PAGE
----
Now it just so happens that Elio and his equals believe that they are the holders of Marti’s sword of freedom, because they are using the parapet of anti-Imperialism to protect a more authoritarian system than the Spanish tyranny which Marti himself fought against.
This sword, which was forged in Yara; which was rescued in Baragua; in 1895 with the cry in Baire; in 1902 achieving the republic in the face of the threat of being annexed to the US; in 1940 with its progressive and fair Constitution, the result of an intense struggle; and in 1959 doing away with a dictatorship and promising social justice, freedom, democracy and nationalism. This sword fell as if it had fallen into a gorge when our people, excited about the anti-imperialist struggle and the Revolution’s social projects, and from being divided with many in exile, plus indoctrination, signed the Socialist Constitution in 1976. A Constitution which made official socialist tyranny by transferring all popular sovereignty to the Cuban Communist Party.
Those who are defending the Revolution as it is today aren’t holding the sword of freedom. And because they prefer to see this country sink before letting democratic ideas and real social justice take root, it’s a fact that they are indeed public enemy no.1. If they are carrying any sword, it’s the sword of tyranny, the same sword which Napoleon took hold of when he changed his republic into an empire and the same sword that triumphed in Zanjon.
The sword of Baragua is being raised up high today by those of us good Cubans who want democratic change in Cuba. Totally opposite to the system, we don’t want to impose anything; we defend the people’s right to decide for themselves. We want capitalism, to the extent the nation wants and needs it; not to satisfy monopolies or empires, but because it’s in our interests as a country. We want democracy because we are tired of tyranny and we are a people who are capable of directly voting and choosing our own leaders. We don’t need a Communist Party to be our mentor, guardian or tyrant(?).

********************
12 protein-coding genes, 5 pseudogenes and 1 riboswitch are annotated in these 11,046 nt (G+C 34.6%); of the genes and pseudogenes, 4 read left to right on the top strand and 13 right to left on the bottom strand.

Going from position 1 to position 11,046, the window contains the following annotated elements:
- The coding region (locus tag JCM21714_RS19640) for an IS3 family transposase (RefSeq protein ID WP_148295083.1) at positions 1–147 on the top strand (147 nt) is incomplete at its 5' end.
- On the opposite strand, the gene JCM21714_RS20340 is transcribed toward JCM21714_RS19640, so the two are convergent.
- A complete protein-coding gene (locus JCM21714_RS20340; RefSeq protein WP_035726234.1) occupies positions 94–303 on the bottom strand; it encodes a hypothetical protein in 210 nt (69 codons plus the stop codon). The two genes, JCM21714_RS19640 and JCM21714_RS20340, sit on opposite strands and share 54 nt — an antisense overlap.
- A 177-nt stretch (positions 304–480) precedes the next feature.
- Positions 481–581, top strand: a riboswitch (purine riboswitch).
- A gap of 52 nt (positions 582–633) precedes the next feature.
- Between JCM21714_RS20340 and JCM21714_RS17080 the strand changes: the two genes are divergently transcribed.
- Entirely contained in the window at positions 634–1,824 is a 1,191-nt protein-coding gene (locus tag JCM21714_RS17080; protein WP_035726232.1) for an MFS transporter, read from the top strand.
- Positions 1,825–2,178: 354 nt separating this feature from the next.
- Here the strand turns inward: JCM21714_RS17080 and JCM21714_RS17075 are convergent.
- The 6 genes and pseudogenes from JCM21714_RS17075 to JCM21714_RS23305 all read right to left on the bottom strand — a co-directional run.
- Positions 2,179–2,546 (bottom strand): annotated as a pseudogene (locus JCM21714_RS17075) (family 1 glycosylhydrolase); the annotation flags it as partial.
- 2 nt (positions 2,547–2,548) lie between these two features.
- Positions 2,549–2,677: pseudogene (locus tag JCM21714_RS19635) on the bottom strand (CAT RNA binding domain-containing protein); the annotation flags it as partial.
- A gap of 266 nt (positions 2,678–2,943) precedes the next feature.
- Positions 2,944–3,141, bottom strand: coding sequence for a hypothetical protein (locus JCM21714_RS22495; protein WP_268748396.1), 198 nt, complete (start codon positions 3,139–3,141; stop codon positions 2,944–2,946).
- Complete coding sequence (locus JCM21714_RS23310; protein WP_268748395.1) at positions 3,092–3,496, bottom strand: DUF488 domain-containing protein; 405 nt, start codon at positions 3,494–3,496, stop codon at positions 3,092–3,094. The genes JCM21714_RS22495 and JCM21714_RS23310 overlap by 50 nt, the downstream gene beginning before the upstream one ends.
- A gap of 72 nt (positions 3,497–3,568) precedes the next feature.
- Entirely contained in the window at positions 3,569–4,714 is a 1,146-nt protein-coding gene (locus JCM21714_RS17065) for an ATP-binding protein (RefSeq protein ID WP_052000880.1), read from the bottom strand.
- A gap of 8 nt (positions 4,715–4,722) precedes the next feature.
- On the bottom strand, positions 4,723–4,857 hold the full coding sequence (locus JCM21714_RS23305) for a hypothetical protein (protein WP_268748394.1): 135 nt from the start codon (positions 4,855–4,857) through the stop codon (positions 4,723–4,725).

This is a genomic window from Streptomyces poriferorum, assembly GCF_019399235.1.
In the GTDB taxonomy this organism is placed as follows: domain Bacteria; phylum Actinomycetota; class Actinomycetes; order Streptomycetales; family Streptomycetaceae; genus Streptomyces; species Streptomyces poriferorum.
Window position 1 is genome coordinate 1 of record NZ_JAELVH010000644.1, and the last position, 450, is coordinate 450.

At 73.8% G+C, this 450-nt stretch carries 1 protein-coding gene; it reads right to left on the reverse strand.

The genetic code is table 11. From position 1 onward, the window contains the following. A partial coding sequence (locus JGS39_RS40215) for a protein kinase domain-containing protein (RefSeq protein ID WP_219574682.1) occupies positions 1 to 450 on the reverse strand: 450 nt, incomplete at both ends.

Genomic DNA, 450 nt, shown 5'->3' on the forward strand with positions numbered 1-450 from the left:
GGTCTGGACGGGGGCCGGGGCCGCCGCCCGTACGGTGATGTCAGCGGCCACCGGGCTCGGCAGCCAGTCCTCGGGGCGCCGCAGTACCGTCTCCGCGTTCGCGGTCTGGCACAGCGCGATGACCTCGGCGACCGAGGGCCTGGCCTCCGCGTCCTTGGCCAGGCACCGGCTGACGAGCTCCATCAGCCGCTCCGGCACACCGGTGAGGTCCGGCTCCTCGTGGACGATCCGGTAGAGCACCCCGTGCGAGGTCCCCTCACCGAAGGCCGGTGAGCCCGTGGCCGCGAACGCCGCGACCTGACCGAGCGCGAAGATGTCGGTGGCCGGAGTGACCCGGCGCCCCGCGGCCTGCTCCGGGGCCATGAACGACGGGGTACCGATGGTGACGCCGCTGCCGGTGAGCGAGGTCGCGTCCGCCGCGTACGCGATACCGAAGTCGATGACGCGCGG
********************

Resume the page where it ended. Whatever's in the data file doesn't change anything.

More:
There isn’t an idea more absurd than the one that stigmatizes neo-colonialism with wanting greater freedom and a market economy, as an example of falling under the US’ radar. There are dozens of countries which have a market economy and democracy and they aren’t subordinated to the US. This manipulative strategy of confusing concepts to weaken the minds of the poorly informed Cuban people doesn’t work on these online platforms, where there is a wide range of information and the majority of us have already racked our brains.
It is completely anachronistic to use Marti to justify tyranny; and more than this, it is a huge error and reveals a complete lack of understanding of his ideas: it is just as manipulative as confusing concepts; and it only proves that they are with their backs up against the wall, because they know that the sword of Baragua (that of freedom) will finally defeat that of Zanjon (that of tyranny), to our suffering Cuban people’s pleasure.